A STAR AMONG STARGAZERS
UNIVERSITY OF MIAMI COSMOLOGIST JOSHUA GUNDERSEN SHARES THE GALAXY WITH HIS STUDENTS
By Robert C. Jones, Jr.
Joshua Gundersen is part of an international research team that built an innovative new tele- scope called BLAST (Balloon-borne Large-Aperture Sub-millimeter Telescope) and in 2006 launched it to the edge of the atmosphere.
In the late 1970s, the stargazing parties staged at the La Crosse branch of the University of Wisconsin were a popular draw for many of the town’s residents. One of them was a kid named Joshua Gundersen, an eighth-grader fascinated by the planets and the stars. Gundersen’s interest in astronomy led him to the Massachusetts Institute of Technology, where he graduated in 1988 with an S.B. in physics. He received a Ph.D. in physics from the University of California, Santa Barbara, in 1995.
Now a professor of physics at the College of Arts & Sciences, Gundersen has come a long way in better understanding what often lies light-years away. “I remember attending planetarium shows as a child and writing a paper about cosmology,” Gundersen recalls, noting that his interest in the subject was kindled by Carl Sagan’s book Cosmos.
Gundersen is part of an international research team, headed by principal investigator, Mark Devlin, from the University of Pennsylvania, that built an innovative new telescope called BLAST (Balloon-borne Large-Aperture Sub-millimeter Telescope) and in 2006 launched it to the edge of the atmosphere. The size of a Ford Explorer, BLAST soared 120,000 feet above Antarctica and proceeded to take measurements of light, at three different sub-millimeter wavelengths, emitted from the far reaches of space. The data it captured revealed a new class of so-called “starburst” galaxies that are located some 5–10 billion light years from Earth, produce stars at an incredible rate, and hide about half of the starlight in the cosmos.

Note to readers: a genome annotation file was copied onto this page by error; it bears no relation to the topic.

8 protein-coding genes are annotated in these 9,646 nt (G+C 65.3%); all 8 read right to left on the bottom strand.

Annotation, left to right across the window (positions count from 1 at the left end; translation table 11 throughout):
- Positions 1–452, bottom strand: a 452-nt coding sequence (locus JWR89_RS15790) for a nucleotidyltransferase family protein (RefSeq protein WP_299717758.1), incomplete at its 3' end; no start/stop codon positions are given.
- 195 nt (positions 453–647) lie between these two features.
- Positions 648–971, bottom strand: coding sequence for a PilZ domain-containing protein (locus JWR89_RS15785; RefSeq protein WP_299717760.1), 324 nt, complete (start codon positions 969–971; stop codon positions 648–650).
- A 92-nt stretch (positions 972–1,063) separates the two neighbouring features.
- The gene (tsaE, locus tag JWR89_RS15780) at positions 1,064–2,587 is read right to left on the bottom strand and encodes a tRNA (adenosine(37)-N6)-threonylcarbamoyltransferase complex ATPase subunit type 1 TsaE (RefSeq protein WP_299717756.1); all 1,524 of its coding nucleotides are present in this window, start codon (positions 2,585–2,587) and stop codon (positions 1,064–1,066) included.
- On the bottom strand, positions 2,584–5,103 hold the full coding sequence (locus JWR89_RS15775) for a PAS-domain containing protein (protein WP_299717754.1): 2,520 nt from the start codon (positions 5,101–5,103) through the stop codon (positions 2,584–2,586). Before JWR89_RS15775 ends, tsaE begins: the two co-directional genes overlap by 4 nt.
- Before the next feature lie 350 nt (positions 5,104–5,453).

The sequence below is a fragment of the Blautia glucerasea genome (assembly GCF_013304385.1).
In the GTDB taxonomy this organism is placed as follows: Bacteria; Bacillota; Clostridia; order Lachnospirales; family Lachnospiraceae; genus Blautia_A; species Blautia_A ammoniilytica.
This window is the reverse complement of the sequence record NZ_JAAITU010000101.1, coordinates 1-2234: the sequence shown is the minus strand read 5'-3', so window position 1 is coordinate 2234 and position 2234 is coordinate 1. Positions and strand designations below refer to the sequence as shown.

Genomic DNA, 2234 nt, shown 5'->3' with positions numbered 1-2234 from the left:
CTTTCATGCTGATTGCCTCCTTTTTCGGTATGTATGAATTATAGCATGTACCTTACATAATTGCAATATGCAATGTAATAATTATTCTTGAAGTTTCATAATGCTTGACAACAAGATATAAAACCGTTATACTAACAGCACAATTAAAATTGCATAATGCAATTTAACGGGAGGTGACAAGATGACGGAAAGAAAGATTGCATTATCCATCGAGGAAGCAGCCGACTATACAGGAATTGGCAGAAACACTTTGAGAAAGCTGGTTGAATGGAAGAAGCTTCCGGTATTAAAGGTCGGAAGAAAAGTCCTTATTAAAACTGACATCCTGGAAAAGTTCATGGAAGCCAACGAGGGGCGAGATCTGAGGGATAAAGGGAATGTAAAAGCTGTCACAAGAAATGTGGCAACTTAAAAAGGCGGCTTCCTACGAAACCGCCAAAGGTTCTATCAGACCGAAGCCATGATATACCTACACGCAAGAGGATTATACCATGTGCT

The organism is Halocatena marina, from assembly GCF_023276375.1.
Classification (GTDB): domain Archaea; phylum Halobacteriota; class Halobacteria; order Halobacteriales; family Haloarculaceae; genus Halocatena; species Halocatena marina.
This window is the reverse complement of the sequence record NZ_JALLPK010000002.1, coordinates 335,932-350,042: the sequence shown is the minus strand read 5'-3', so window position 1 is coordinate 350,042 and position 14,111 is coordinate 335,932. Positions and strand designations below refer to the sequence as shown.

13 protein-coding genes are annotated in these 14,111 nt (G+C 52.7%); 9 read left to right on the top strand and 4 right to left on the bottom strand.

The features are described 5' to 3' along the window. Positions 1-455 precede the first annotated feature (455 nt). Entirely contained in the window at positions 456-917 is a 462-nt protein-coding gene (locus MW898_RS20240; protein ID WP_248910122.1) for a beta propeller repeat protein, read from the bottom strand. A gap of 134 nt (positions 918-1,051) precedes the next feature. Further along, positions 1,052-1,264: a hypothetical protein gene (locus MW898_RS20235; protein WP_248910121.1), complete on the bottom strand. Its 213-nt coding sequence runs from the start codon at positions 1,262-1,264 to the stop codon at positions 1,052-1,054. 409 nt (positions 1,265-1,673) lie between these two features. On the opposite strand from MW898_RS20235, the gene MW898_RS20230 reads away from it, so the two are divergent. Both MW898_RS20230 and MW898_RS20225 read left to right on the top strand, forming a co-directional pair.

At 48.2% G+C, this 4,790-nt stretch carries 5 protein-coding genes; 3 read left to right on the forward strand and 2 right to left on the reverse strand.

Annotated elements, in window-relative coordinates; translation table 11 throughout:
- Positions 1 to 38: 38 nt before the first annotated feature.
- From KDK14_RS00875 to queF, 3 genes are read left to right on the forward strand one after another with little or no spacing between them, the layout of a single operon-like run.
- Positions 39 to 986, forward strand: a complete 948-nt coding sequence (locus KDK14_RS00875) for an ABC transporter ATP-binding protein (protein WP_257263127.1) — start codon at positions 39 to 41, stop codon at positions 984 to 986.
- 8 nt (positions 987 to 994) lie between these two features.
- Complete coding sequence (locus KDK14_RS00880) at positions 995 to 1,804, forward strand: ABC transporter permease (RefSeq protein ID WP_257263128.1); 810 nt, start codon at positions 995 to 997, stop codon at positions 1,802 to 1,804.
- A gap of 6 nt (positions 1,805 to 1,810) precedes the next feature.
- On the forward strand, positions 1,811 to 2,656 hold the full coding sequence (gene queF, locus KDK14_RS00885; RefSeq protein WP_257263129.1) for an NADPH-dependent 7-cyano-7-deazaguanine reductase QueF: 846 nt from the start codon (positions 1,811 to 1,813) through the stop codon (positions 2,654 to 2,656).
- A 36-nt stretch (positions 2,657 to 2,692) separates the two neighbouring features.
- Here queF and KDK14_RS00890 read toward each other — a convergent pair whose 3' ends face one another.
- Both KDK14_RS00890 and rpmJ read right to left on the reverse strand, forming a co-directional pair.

“By going to balloon altitudes, we got nice crystal-clear pictures,” Gundersen explained. He collaborated with graduate student Nicholas Thomas, who went to Antarctica to prepare the telescope for its 11-day flight. Some of the results of their subsequent work were published in the April 9, 2009, issue of Nature.
Gundersen enjoys teaching and interacting with students at all levels. “I have both undergraduate and graduate students who work in my lab. They tend to be very dedicated and diligent, willing to work long hours to get an experiment built, analyze the data, or operate equipment in the field,” he said. “I’ve also taught large undergraduate courses. It’s always a great joy to watch students look through telescopes and see such phenomena as Saturn’s rings for the first time and say, ‘Wow, this is the COOLEST thing I’ve ever seen!”
In addition to BLAST, Gundersen is working on a project, called the Q/U Imaging Experiment (QUIET), to detect and characterize polarization in the cosmic-microwave background—i.e., the remnant glow from the Big Bang. The experiment is based in the Atacama Plateau in the high Chilean Andes and is searching for the signature of primordial gravity waves that are emitted in the first instant of the Big Bang.
Meanwhile, rich data recently released after two years of Gundersen’s extensive analysis of BLAST is being combined with information from other NASA observatories (such as the Spitzer Space Telescope and the Chandra X-ray Observatory). This information should help astronomers and cosmologists better understand the evolutionary history of starburst galaxies and how they may be associated with larger-scale structures in the universe. “We only have a good handle on about five percent of the contents of the universe,” Gundersen said. “I think there are many surprises around the corner.”